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Go to the Index of 120 Philosophers Squared

Niccolo Machiavelli (1469 – 1527) was a Florentine diplomat and a founding father of modern political theory and ethics. “Men never do good unless necessity drives them to it.”

Niccolo Machiavelli

Niccolo Machiavelli, philosopher of political ethics.

Quotes from Machiavelli: sources – Web search, GoodReads,

“There are three classes of intellects: one which comprehends by itself; another which appreciates what others comprehend; and a third which neither comprehends by itself nor by the showing of others; the first is the most excellent, the second is good, and the third is useless.”

“A method for estimating the ability of a ruler is to look at the men he has around him and judge their intelligence and loyalty to him.”

“A prudent man should always follow in the path trodden by great men and imitate those who are most excellent, so that if he does not attain to their greatness, at any rate he will get some tinge of it.”

“Men never do good unless necessity drives them to it; but when they are free to choose and can do just as they please, confusion and disorder become rampant.”

“It is much safer to be feared than loved because …love is preserved by the link of obligation which, owing to the baseness of men, is broken at every opportunity for their advantage; but fear preserves you by a dread of punishment which never fails.”

“Politics have no relation to morals.”

“The wise man does at once what the fool does finally. ”

“For this reason a prince ought to take care that he never lets anything slip from his lips that is not replete with these five qualities, that he may appear to those  who see and hear him altogether merciful, faithful, humane, upright, and religious. There is nothing more necessary to appear to have than this last quality of religion, inasmuch as men judge generally more by the eye than by the hand, because it belongs to everybody to see you, to few to come in touch with you. Every one sees what you appear to be, few really know what you are, and those few dare not oppose themselves to the opinion of the many, who have the majesty of the state to defend them.”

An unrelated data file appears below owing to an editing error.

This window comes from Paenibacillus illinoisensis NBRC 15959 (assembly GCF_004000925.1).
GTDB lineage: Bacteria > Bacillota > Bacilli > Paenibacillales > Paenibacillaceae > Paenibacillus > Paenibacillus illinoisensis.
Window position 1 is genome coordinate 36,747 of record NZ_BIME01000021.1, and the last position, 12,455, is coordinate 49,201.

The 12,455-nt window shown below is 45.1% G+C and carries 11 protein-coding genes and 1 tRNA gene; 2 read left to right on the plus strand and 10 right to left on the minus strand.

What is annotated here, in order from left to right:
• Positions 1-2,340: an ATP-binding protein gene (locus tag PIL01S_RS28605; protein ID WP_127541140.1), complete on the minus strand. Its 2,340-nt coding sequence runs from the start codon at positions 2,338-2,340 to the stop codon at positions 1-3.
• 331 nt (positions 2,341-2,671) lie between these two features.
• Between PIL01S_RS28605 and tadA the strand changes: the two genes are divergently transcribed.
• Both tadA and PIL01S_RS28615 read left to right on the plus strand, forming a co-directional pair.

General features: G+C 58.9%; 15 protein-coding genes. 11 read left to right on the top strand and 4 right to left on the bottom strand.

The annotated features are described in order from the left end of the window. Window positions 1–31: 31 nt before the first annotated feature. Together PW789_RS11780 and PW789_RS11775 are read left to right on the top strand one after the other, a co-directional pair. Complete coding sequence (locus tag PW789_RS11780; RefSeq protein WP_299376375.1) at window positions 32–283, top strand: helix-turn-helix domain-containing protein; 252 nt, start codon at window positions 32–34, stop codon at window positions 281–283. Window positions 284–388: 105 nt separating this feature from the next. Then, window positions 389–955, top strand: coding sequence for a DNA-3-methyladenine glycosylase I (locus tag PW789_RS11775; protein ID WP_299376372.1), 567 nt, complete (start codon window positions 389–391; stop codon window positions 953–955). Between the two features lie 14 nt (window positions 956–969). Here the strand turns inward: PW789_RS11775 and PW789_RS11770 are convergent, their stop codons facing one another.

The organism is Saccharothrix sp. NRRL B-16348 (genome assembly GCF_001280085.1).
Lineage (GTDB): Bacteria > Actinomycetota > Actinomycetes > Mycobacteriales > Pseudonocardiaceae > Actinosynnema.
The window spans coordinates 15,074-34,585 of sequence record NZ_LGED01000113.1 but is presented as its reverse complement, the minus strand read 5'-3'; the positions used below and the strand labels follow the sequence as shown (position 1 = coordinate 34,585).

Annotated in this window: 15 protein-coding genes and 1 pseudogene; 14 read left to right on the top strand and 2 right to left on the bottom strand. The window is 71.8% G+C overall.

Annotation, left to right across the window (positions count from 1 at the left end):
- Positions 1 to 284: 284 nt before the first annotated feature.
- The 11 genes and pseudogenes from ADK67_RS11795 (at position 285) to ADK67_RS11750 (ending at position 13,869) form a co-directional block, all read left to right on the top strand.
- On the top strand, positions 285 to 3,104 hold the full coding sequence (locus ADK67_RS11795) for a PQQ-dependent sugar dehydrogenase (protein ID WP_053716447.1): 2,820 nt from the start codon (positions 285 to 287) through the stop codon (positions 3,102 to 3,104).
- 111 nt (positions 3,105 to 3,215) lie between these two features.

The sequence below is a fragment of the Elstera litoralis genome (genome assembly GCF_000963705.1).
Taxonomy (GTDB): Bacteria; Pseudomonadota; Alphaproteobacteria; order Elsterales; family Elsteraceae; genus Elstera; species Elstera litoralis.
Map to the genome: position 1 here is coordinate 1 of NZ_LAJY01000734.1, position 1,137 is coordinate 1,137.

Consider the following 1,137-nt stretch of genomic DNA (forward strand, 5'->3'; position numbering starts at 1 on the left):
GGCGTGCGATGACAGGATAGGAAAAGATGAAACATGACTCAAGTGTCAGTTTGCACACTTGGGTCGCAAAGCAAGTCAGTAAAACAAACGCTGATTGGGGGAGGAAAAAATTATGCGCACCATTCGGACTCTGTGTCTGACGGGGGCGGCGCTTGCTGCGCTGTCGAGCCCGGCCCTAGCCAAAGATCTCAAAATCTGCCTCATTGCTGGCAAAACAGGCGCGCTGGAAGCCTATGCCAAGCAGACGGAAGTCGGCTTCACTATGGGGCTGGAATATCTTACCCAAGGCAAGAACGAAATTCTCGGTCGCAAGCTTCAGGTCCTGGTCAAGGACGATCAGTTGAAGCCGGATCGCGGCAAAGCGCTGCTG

“It is unnecessary for a prince to have all the good qualities I have enumerated, but it is very necessary to appear to have them. And I shall dare to say this also, that to have them and always to observe them is injurious, and that to appear to have them is useful; to appear merciful, faithful, humane, religious, upright, and to be so, but with a mind so framed that should you require not to be so, you may be able and know how to change to the opposite.”

“A wise ruler ought never to keep faith when by doing so it would be against his interests.”

“A promise given was a necessity of the past: a word broken is a necessity of the present.”

“When neither their property nor honor is touched, the majority of men live content, and he has only to contend with the ambition of a few, whom he can curb with ease in many ways. It makes him contemptible to be considered fickle, frivolous, effeminate, mean-spirited, irresolute, from all of which a prince should guard himself; and he should endeavor to show in his actions greatness, courage, gravity, and fortitude; and in his private dealings with his subjects let him show that his judgments are irrevocable, and maintain himself in such reputation that no one can hope either to deceive him or to get round him. That prince is highly esteemed who conveys this impression of himself, and he who is highly esteemed is not easily conspired against; for, provided it is well known that he is an excellent man and revered by his people, he can only be attacked with difficulty.”

“A return to first principles in a republic is sometimes caused by the simple virtues of one man. His good example has such an influence that the good men strive to imitate him, and the wicked are ashamed to lead a life so contrary to his example.”

“Many have imagined republics and principalities which have never been seen or known to exist in reality, for how we live is so far removed from how we ought to live, that he who abandons what is done for what ought to be done will rather bring about his ruin than his preservation.”

“The manner in which we live, and that in which we ought to live, are things so wide asunder, that he who quits the one to betake himself to the other is more likely to destroy than to save himself; since any one who would act up to a perfect standard of goodness in everything, must be ruined among so many who are not good.”

“If you only notice human proceedings, you may observe that all who attain great power and riches, make use of either force or fraud; and what they have acquired either by deceit or violence, in order to conceal the disgraceful methods of attainment, they endeavor to sanctify with the false title of honest gains. Those who either from imprudence or want of sagacity avoid doing so, are always overwhelmed with servitude and poverty; for faithful servants are always servants, and honest men are always poor; nor do any ever escape from servitude but the bold and faithless, or from poverty, but the rapacious and fraudulent. God and nature have thrown all human fortunes into the midst of mankind; and they are thus attainable rather by rapine than by industry, by wicked actions rather than by good. Hence it is that men feed upon each other, and those who cannot defend themselves must be worried.”